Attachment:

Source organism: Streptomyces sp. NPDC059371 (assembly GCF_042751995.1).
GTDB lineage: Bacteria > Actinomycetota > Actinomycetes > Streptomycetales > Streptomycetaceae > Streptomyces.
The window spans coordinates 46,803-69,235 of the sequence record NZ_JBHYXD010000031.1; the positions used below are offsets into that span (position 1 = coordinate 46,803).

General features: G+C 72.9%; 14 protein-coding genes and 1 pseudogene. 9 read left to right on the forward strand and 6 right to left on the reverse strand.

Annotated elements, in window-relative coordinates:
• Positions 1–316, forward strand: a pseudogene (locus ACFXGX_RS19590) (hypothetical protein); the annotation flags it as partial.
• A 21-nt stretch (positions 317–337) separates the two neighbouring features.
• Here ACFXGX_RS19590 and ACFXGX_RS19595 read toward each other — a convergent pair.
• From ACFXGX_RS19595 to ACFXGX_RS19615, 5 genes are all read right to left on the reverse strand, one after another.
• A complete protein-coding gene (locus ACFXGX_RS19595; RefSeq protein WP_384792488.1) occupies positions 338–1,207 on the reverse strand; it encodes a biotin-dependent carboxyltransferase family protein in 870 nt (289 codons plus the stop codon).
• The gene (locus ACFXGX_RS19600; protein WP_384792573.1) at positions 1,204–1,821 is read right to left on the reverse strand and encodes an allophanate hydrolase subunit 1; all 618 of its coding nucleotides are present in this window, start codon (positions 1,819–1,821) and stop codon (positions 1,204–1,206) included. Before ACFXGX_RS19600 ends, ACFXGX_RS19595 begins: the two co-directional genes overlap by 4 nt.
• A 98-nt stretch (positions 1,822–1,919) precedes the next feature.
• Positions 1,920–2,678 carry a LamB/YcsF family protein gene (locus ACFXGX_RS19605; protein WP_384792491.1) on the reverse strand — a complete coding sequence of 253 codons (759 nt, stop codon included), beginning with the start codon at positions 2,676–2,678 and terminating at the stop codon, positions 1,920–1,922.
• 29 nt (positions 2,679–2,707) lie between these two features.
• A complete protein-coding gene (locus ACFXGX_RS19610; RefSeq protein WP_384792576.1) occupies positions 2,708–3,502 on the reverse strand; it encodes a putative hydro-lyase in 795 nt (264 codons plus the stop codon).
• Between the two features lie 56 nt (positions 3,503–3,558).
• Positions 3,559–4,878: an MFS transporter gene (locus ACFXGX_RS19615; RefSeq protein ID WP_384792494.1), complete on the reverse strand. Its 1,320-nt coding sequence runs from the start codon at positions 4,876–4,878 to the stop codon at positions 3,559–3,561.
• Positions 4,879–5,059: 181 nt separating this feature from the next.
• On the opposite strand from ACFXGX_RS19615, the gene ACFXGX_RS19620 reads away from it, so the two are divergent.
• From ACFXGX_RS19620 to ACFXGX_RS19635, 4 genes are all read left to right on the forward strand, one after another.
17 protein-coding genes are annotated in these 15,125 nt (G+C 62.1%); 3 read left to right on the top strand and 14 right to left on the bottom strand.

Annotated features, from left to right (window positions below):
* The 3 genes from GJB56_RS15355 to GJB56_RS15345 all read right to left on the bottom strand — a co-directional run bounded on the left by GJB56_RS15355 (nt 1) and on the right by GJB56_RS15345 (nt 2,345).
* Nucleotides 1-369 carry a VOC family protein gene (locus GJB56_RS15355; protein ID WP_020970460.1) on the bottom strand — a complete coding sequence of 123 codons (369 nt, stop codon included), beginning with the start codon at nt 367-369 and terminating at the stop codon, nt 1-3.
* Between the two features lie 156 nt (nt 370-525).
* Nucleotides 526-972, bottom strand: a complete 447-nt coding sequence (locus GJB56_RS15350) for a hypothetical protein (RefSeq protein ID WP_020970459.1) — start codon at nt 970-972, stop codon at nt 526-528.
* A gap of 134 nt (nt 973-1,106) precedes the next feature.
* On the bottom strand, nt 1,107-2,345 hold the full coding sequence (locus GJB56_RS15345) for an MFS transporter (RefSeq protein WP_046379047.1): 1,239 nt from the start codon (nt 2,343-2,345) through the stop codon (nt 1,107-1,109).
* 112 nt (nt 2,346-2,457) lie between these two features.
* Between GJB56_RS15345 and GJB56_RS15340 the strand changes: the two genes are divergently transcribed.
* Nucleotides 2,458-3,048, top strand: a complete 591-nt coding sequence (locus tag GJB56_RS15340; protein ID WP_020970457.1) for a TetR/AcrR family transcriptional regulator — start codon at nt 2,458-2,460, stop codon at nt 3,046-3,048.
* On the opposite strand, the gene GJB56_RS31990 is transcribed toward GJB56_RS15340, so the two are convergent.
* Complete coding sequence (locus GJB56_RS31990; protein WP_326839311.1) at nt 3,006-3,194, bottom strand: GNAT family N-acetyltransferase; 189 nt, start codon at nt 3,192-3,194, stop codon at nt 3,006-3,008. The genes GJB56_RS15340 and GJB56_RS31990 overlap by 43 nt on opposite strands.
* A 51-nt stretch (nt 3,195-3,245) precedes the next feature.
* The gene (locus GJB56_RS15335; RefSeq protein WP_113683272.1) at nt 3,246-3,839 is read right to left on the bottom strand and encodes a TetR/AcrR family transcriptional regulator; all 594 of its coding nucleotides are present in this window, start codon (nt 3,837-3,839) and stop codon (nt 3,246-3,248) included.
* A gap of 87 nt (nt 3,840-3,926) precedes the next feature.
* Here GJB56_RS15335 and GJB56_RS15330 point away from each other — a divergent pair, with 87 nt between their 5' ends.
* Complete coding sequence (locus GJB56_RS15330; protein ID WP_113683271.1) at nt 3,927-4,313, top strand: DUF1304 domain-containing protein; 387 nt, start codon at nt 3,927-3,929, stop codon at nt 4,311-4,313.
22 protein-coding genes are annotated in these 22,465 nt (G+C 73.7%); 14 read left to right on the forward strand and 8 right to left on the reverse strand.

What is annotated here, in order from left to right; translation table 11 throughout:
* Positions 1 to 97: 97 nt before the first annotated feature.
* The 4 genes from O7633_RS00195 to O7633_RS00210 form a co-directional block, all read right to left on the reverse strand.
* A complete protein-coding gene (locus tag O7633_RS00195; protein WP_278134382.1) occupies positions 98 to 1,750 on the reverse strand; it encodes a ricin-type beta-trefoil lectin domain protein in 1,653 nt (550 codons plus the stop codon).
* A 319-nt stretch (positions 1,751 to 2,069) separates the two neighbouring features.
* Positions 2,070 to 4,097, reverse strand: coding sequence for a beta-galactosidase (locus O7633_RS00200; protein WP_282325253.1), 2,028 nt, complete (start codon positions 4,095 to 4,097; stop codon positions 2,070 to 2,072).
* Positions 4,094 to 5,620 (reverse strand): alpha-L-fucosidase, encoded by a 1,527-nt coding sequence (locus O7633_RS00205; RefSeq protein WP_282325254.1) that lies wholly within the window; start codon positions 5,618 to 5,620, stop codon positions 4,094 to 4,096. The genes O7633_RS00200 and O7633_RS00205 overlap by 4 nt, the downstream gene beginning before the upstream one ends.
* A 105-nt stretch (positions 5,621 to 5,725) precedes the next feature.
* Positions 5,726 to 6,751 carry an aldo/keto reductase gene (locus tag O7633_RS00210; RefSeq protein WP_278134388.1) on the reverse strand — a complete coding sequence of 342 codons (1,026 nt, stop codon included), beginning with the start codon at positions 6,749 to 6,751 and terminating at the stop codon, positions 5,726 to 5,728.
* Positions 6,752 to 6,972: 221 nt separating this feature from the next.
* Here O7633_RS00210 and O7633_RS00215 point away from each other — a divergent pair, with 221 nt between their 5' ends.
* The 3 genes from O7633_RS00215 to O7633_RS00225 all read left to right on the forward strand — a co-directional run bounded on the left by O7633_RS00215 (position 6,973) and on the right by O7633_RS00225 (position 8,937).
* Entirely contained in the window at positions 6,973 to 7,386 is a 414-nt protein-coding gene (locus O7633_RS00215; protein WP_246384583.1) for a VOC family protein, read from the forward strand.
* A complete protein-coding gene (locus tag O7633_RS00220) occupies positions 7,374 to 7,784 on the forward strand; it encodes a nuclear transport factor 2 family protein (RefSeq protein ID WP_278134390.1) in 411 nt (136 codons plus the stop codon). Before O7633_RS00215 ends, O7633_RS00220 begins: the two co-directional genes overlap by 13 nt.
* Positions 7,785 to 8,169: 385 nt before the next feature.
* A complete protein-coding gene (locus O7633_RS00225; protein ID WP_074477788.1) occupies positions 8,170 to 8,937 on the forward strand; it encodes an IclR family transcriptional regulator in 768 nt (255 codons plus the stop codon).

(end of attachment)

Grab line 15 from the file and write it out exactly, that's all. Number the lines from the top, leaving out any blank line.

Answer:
• A complete protein-coding gene (locus ACFXGX_RS19610; RefSeq protein WP_384792576.1) occupies positions 2,708–3,502 on the reverse strand; it encodes a putative hydro-lyase in 795 nt (264 codons plus the stop codon).